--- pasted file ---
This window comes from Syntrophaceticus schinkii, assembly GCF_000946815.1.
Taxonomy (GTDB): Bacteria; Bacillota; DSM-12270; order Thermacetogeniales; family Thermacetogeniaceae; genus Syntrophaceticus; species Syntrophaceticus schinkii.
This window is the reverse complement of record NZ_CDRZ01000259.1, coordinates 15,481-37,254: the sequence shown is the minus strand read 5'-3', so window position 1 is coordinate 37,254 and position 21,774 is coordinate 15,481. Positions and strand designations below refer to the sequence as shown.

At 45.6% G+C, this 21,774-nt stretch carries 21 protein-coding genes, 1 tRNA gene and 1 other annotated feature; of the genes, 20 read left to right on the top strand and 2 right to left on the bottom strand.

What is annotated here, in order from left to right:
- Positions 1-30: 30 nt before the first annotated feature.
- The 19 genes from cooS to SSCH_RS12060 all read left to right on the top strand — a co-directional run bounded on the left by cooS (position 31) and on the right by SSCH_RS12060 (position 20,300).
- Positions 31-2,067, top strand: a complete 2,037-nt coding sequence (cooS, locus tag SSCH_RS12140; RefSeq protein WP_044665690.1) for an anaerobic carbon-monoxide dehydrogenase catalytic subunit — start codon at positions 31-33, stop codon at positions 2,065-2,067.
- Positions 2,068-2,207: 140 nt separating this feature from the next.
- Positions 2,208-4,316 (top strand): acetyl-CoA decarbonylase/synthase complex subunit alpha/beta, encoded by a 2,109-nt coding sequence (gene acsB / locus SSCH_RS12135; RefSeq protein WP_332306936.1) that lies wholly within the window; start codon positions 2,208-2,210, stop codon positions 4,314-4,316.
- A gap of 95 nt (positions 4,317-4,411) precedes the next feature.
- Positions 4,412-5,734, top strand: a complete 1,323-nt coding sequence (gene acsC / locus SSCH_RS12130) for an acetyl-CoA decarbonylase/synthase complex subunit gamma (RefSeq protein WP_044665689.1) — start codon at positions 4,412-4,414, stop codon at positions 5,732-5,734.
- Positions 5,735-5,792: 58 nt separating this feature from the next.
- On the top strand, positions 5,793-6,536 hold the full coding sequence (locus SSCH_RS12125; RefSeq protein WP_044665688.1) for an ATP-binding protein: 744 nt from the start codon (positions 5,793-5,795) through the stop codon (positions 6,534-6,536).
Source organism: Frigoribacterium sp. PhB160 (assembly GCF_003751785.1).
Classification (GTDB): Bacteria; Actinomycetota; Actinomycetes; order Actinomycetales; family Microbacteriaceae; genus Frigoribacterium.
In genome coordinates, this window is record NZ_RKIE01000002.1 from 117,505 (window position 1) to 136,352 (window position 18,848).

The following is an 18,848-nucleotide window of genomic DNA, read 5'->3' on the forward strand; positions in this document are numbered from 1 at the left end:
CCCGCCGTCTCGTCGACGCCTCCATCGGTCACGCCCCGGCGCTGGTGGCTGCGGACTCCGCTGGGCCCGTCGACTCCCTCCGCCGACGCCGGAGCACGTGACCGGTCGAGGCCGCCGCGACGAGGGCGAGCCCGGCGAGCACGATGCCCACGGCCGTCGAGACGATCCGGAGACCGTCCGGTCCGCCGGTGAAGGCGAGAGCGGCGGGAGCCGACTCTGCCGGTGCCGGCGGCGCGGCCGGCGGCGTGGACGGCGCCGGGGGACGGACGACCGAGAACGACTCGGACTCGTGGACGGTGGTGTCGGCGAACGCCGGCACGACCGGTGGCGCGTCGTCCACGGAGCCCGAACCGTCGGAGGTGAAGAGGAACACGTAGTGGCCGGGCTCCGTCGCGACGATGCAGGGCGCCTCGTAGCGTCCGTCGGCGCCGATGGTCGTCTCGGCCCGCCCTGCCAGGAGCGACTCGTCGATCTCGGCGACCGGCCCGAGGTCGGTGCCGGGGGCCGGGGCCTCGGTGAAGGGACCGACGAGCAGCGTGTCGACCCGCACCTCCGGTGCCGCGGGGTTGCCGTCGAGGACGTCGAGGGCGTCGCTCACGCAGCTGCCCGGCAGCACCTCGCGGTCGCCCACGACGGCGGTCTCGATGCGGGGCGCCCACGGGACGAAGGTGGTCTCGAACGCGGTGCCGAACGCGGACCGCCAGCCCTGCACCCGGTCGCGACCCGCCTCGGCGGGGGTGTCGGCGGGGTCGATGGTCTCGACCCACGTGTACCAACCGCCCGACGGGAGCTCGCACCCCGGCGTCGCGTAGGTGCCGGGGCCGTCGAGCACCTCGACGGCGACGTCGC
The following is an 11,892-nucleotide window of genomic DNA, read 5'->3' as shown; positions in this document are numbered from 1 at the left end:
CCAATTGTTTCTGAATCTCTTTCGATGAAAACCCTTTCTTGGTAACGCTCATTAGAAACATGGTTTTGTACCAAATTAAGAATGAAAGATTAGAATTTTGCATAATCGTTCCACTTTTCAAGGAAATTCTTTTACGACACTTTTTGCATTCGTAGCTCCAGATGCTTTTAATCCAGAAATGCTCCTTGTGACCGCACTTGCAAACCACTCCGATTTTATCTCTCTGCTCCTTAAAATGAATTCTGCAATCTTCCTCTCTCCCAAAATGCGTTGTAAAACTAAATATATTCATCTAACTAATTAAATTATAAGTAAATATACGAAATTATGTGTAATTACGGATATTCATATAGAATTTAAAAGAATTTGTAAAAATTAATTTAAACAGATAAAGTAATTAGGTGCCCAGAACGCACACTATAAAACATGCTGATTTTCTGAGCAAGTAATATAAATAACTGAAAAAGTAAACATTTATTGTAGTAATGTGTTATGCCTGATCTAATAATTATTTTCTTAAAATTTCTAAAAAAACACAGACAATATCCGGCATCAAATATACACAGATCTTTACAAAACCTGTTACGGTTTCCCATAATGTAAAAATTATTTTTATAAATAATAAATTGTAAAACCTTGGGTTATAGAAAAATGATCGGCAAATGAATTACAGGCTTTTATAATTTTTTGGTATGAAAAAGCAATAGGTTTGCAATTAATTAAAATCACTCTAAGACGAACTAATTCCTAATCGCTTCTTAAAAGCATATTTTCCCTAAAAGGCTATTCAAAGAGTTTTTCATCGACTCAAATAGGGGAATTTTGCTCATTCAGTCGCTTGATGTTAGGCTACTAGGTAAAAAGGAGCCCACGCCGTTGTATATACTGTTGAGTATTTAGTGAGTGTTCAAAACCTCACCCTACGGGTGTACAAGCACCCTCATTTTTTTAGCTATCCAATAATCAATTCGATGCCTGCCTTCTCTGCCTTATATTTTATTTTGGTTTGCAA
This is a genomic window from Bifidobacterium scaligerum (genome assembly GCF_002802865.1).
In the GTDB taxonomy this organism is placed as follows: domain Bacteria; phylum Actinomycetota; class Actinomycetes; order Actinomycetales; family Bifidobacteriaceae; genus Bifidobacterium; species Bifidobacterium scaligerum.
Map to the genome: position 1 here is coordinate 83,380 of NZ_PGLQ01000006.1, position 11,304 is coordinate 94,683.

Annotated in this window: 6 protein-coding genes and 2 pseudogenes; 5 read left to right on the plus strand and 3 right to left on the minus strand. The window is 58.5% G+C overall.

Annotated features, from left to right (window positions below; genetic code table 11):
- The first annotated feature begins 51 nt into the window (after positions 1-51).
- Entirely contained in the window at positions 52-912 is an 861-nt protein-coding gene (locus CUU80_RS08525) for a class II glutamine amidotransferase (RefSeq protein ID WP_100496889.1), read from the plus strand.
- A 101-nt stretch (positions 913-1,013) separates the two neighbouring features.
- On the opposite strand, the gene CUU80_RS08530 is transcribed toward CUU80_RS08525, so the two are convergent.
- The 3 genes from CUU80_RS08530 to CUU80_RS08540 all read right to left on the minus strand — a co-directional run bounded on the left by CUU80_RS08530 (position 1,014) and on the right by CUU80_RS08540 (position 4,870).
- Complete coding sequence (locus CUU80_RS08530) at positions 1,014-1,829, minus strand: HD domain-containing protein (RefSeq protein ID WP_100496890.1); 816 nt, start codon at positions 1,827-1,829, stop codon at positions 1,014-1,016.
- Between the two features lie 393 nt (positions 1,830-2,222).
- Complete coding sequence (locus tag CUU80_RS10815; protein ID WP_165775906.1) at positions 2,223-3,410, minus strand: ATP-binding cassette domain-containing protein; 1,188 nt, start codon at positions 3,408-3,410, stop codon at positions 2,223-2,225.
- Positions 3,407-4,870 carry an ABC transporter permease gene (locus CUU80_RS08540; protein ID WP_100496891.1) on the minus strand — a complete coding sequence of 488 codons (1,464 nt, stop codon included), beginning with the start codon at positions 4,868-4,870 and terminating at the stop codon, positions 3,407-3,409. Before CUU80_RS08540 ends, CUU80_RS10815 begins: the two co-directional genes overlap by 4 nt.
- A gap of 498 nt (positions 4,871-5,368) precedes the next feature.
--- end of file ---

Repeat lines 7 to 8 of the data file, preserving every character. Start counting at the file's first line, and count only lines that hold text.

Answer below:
- The 19 genes from cooS to SSCH_RS12060 all read left to right on the top strand — a co-directional run bounded on the left by cooS (position 31) and on the right by SSCH_RS12060 (position 20,300).
- Positions 31-2,067, top strand: a complete 2,037-nt coding sequence (cooS, locus tag SSCH_RS12140; RefSeq protein WP_044665690.1) for an anaerobic carbon-monoxide dehydrogenase catalytic subunit — start codon at positions 31-33, stop codon at positions 2,065-2,067.